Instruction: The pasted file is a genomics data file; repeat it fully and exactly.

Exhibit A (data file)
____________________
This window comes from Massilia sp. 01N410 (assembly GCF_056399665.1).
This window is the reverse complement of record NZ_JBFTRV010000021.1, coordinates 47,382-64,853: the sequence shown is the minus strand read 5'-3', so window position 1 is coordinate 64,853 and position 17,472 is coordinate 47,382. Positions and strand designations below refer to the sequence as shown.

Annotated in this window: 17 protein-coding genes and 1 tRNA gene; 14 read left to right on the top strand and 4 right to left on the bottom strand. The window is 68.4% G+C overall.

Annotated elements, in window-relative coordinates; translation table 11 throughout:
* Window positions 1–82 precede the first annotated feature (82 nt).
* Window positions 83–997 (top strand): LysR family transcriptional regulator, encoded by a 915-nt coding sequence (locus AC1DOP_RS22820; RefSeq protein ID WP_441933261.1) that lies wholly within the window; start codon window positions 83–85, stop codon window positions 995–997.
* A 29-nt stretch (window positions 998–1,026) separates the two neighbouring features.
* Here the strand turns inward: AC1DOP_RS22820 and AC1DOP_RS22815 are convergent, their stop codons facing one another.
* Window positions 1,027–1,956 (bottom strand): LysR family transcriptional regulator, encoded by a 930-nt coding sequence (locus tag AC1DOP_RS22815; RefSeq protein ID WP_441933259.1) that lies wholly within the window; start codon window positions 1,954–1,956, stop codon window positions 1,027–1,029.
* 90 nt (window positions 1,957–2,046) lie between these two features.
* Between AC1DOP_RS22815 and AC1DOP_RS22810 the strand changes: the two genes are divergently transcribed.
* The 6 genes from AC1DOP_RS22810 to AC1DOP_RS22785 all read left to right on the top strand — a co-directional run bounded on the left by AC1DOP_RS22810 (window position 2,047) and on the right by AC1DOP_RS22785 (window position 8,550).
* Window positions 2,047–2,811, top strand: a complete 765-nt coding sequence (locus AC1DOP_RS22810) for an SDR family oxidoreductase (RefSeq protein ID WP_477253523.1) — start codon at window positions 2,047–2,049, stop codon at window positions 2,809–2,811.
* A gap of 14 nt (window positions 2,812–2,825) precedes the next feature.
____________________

This window comes from Massilia sp. 01N410 (assembly GCF_056399665.1).
This window is the reverse complement of record NZ_JBFTRV010000021.1, coordinates 47,382-64,853: the sequence shown is the minus strand read 5'-3', so window position 1 is coordinate 64,853 and position 17,472 is coordinate 47,382. Positions and strand designations below refer to the sequence as shown.

Annotated in this window: 17 protein-coding genes and 1 tRNA gene; 14 read left to right on the top strand and 4 right to left on the bottom strand. The window is 68.4% G+C overall.

Annotated elements, in window-relative coordinates; translation table 11 throughout:
* Window positions 1–82 precede the first annotated feature (82 nt).
* Window positions 83–997 (top strand): LysR family transcriptional regulator, encoded by a 915-nt coding sequence (locus AC1DOP_RS22820; RefSeq protein ID WP_441933261.1) that lies wholly within the window; start codon window positions 83–85, stop codon window positions 995–997.
* A 29-nt stretch (window positions 998–1,026) separates the two neighbouring features.
* Here the strand turns inward: AC1DOP_RS22820 and AC1DOP_RS22815 are convergent, their stop codons facing one another.
* Window positions 1,027–1,956 (bottom strand): LysR family transcriptional regulator, encoded by a 930-nt coding sequence (locus tag AC1DOP_RS22815; RefSeq protein ID WP_441933259.1) that lies wholly within the window; start codon window positions 1,954–1,956, stop codon window positions 1,027–1,029.
* 90 nt (window positions 1,957–2,046) lie between these two features.
* Between AC1DOP_RS22815 and AC1DOP_RS22810 the strand changes: the two genes are divergently transcribed.
* The 6 genes from AC1DOP_RS22810 to AC1DOP_RS22785 all read left to right on the top strand — a co-directional run bounded on the left by AC1DOP_RS22810 (window position 2,047) and on the right by AC1DOP_RS22785 (window position 8,550).
* Window positions 2,047–2,811, top strand: a complete 765-nt coding sequence (locus AC1DOP_RS22810) for an SDR family oxidoreductase (RefSeq protein ID WP_477253523.1) — start codon at window positions 2,047–2,049, stop codon at window positions 2,809–2,811.
* A gap of 14 nt (window positions 2,812–2,825) precedes the next feature.